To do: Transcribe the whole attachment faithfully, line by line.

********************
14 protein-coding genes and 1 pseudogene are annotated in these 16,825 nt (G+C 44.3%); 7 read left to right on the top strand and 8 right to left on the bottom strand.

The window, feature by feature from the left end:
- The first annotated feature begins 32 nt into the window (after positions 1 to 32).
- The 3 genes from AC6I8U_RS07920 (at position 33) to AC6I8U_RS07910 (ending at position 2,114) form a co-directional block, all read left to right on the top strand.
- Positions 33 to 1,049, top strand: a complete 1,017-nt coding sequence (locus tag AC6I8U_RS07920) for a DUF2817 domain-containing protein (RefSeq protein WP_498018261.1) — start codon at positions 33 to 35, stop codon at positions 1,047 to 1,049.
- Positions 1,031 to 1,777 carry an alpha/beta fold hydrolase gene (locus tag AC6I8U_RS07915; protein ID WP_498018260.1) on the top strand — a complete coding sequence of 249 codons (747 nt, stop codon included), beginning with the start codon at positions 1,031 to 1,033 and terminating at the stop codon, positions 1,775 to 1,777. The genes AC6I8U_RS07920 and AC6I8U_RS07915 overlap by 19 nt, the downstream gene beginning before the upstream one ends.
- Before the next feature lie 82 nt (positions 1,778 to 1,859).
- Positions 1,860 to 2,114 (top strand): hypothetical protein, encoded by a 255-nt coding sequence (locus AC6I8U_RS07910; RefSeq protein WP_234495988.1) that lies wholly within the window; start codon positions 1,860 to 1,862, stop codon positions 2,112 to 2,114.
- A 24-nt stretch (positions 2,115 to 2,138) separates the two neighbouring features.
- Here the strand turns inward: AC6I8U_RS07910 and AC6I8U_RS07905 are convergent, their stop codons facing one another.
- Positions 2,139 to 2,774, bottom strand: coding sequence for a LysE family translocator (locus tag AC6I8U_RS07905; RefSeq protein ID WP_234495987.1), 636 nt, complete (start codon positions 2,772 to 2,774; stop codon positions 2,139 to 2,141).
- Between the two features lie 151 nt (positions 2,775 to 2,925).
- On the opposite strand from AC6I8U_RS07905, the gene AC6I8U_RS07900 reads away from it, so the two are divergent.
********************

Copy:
14 protein-coding genes and 1 pseudogene are annotated in these 16,825 nt (G+C 44.3%); 7 read left to right on the top strand and 8 right to left on the bottom strand.

The window, feature by feature from the left end:
- The first annotated feature begins 32 nt into the window (after positions 1 to 32).
- The 3 genes from AC6I8U_RS07920 (at position 33) to AC6I8U_RS07910 (ending at position 2,114) form a co-directional block, all read left to right on the top strand.
- Positions 33 to 1,049, top strand: a complete 1,017-nt coding sequence (locus tag AC6I8U_RS07920) for a DUF2817 domain-containing protein (RefSeq protein WP_498018261.1) — start codon at positions 33 to 35, stop codon at positions 1,047 to 1,049.
- Positions 1,031 to 1,777 carry an alpha/beta fold hydrolase gene (locus tag AC6I8U_RS07915; protein ID WP_498018260.1) on the top strand — a complete coding sequence of 249 codons (747 nt, stop codon included), beginning with the start codon at positions 1,031 to 1,033 and terminating at the stop codon, positions 1,775 to 1,777. The genes AC6I8U_RS07920 and AC6I8U_RS07915 overlap by 19 nt, the downstream gene beginning before the upstream one ends.
- Before the next feature lie 82 nt (positions 1,778 to 1,859).
- Positions 1,860 to 2,114 (top strand): hypothetical protein, encoded by a 255-nt coding sequence (locus AC6I8U_RS07910; RefSeq protein WP_234495988.1) that lies wholly within the window; start codon positions 1,860 to 1,862, stop codon positions 2,112 to 2,114.
- A 24-nt stretch (positions 2,115 to 2,138) separates the two neighbouring features.
- Here the strand turns inward: AC6I8U_RS07910 and AC6I8U_RS07905 are convergent, their stop codons facing one another.
- Positions 2,139 to 2,774, bottom strand: coding sequence for a LysE family translocator (locus tag AC6I8U_RS07905; RefSeq protein ID WP_234495987.1), 636 nt, complete (start codon positions 2,772 to 2,774; stop codon positions 2,139 to 2,141).
- Between the two features lie 151 nt (positions 2,775 to 2,925).
- On the opposite strand from AC6I8U_RS07905, the gene AC6I8U_RS07900 reads away from it, so the two are divergent.